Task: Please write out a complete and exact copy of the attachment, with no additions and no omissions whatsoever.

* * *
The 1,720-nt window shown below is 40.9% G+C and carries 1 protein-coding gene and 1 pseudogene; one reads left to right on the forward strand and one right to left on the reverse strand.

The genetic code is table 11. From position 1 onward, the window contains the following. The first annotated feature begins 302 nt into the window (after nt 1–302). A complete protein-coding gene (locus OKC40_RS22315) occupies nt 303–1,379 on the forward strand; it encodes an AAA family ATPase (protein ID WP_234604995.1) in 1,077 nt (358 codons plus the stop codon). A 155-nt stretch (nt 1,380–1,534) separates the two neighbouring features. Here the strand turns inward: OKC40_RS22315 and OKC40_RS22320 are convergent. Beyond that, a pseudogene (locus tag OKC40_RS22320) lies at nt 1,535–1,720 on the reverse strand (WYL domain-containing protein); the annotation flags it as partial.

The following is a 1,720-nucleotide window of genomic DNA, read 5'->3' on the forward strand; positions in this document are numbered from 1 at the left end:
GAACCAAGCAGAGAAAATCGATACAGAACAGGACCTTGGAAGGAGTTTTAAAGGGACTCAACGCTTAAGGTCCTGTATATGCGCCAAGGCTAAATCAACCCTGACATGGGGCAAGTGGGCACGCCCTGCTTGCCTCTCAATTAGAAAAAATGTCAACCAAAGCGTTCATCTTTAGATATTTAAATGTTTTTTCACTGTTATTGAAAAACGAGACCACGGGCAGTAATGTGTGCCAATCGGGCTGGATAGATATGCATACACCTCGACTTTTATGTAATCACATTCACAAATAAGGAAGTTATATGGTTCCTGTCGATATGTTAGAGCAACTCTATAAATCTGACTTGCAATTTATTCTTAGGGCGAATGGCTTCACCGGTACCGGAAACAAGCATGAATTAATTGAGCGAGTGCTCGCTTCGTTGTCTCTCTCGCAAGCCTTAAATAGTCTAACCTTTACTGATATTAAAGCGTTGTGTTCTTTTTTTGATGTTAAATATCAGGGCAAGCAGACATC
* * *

The 1,720-nt window shown below is 40.9% G+C and carries 1 protein-coding gene and 1 pseudogene; one reads left to right on the forward strand and one right to left on the reverse strand.

The genetic code is table 11. From position 1 onward, the window contains the following. The first annotated feature begins 302 nt into the window (after nt 1–302). A complete protein-coding gene (locus OKC40_RS22315) occupies nt 303–1,379 on the forward strand; it encodes an AAA family ATPase (protein ID WP_234604995.1) in 1,077 nt (358 codons plus the stop codon). A 155-nt stretch (nt 1,380–1,534) separates the two neighbouring features. Here the strand turns inward: OKC40_RS22315 and OKC40_RS22320 are convergent. Beyond that, a pseudogene (locus tag OKC40_RS22320) lies at nt 1,535–1,720 on the reverse strand (WYL domain-containing protein); the annotation flags it as partial.

The following is a 1,720-nucleotide window of genomic DNA, read 5'->3' on the forward strand; positions in this document are numbered from 1 at the left end:
GAACCAAGCAGAGAAAATCGATACAGAACAGGACCTTGGAAGGAGTTTTAAAGGGACTCAACGCTTAAGGTCCTGTATATGCGCCAAGGCTAAATCAACCCTGACATGGGGCAAGTGGGCACGCCCTGCTTGCCTCTCAATTAGAAAAAATGTCAACCAAAGCGTTCATCTTTAGATATTTAAATGTTTTTTCACTGTTATTGAAAAACGAGACCACGGGCAGTAATGTGTGCCAATCGGGCTGGATAGATATGCATACACCTCGACTTTTATGTAATCACATTCACAAATAAGGAAGTTATATGGTTCCTGTCGATATGTTAGAGCAACTCTATAAATCTGACTTGCAATTTATTCTTAGGGCGAATGGCTTCACCGGTACCGGAAACAAGCATGAATTAATTGAGCGAGTGCTCGCTTCGTTGTCTCTCTCGCAAGCCTTAAATAGTCTAACCTTTACTGATATTAAAGCGTTGTGTTCTTTTTTTGATGTTAAATATCAGGGCAAGCAGACATC